Berggren Kerslake Band - ‘The Sun Has Gone Hazy’ (AOR Heaven) Print E-mail
CD Reviews
Written by Johnny H   
Wednesday, 22 January 2014 03:20

BKB SunBerggren Kerslake Band is the coming together of Swedish singer, guitarist and keyboard player Stefan Berggren and legendary UK drummer Lee Kerslake in a project that sets the hard rock dial firmly to “classic”. Also joining the duo on the band’s debut record is bassist Tomas Thorberg and on two songs (‘As Time Goes By’ and ‘Rock`N`Roll Gangsta’) Joakim Svalberg picks up duties on the organ and Moog.

 

So what does ‘The Sun Has Gone Hazy’ sound like? Well the simple fact that Berggren met Kerslake back in the mid noughties when the former was still singing for M3 and the latter was still drumming for Uriah Heep might give you a hint as to the answer to that question, plus for anyone needing it spelled out to them my opening classic rock gambit is probably as close a descriptor as you will get of this highly accomplished sounding ten track album.

 

M3 of course featured the talents of Moody, Marsden and Murray from “proper” Whitesnake and ‘Walkin’ Tall’ the opening track from ‘The Sun Has Gone Hazy’ is a song very much moulded in the image of that once great British rock institution. In saying that though almost all of the songs on this record recalls images of any of old Dot Coverdale’s bands, largely due to the fact that Berggren does have an uncanny ability of sounding a hell of a lot like the once great singer, which in itself is both a plus and negative for the record. So on the likes of the uptempo ‘Super Sonic Dream’ where the song is in a lower register Stefan exudes a cheeky Deep Purple era Coverdale vocal, and likewise on the bluesy intro to ‘My My’ you almost get the feeling you are back in the stall of the Hammersmith Odeon in the late ‘70s or early ‘80s watching Whitesnake at their creative peak. It’s just that when Berggren goes for the higher notes like on the swaying ‘Free’ and the album’s big ballad ‘As Time Goes By’ he does tend to overdo things a bit. It might just be my ears, who knows, but I do know I don’t have the same issue when it comes to Peter Shoulder or in fact Chris Ousey, two other singers very much of the same mold. Like I say it’s only now and then he wobbles and goes a bit “jazz handsy” on us, otherwise the musicianship is faultless, but it just niggles me that a good rock record could have been a great one if just a bit more work had gone into the vocals or perhaps if someone like Pete Lyman of Rival Sons fame had been brought in to oversee the whole album instead of just mixing opener ‘Walk Tall’.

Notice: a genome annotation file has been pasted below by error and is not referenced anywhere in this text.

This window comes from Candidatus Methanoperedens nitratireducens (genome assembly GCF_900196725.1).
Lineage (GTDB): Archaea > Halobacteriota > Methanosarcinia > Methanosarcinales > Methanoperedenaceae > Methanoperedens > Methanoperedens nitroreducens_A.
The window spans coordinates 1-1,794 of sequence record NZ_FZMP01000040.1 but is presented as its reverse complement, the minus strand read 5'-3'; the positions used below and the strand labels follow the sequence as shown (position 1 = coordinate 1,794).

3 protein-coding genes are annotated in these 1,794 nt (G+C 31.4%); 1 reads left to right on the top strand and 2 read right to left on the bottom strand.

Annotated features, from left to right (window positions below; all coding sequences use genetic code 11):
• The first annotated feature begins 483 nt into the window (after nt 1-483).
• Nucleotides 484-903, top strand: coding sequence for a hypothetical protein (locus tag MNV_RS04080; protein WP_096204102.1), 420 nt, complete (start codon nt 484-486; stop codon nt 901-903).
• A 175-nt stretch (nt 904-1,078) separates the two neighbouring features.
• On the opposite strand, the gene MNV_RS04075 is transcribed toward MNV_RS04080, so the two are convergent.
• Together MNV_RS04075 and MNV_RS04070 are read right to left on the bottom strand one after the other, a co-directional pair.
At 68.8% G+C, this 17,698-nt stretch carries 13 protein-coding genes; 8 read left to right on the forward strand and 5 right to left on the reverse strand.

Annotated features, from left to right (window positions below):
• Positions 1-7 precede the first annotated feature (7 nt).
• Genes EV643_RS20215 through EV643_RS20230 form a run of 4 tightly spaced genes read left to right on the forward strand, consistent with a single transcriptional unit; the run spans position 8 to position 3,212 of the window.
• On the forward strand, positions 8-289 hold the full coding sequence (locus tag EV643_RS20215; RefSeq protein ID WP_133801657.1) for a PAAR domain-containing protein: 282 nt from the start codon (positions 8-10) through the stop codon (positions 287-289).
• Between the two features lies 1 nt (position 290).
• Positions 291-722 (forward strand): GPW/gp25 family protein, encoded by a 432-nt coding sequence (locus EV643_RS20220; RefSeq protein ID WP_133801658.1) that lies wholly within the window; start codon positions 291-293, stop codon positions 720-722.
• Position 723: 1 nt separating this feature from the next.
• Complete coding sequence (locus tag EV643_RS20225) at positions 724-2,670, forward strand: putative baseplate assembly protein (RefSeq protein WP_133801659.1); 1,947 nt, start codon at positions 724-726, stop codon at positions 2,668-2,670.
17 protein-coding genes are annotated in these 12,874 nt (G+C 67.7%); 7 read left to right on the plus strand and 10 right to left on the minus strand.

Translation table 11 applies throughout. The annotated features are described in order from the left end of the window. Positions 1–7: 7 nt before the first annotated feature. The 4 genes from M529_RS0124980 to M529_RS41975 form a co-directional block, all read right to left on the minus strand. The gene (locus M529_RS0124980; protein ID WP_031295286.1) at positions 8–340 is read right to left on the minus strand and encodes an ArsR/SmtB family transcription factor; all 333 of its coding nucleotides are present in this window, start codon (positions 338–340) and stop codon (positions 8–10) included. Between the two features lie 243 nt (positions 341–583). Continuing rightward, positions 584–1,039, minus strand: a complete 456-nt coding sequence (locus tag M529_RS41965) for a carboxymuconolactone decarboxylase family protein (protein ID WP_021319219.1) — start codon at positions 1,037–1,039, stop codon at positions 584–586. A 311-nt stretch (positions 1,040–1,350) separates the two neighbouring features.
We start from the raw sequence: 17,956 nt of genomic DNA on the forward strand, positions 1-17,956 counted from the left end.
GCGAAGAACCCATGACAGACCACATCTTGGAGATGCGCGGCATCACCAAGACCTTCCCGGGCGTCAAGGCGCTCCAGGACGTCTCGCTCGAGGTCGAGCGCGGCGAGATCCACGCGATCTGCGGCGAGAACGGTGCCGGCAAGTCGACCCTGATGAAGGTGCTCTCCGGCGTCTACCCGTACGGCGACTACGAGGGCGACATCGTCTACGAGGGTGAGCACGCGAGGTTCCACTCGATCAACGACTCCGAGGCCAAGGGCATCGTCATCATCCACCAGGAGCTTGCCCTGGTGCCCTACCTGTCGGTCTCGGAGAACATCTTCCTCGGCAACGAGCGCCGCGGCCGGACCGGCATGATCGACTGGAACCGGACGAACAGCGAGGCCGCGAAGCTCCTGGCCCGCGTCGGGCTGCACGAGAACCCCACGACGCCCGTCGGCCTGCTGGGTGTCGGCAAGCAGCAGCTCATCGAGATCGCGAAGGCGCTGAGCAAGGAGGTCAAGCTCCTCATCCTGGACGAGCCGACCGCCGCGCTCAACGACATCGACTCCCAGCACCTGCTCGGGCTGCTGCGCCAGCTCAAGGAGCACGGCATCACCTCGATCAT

Fans of classic Whitesnake and Mark III Purple, should certainly listen out for tracks like ‘Fools Asleep’ and ‘Back On The Road Again’ and I feel a slot at one of the HRH festivals would do the Berggren Kerslake Band a world of good profile wise in the UK. Me, I’ll stay walking in the shadow of the blues with my old Whitesnake albums, for now at least.

 

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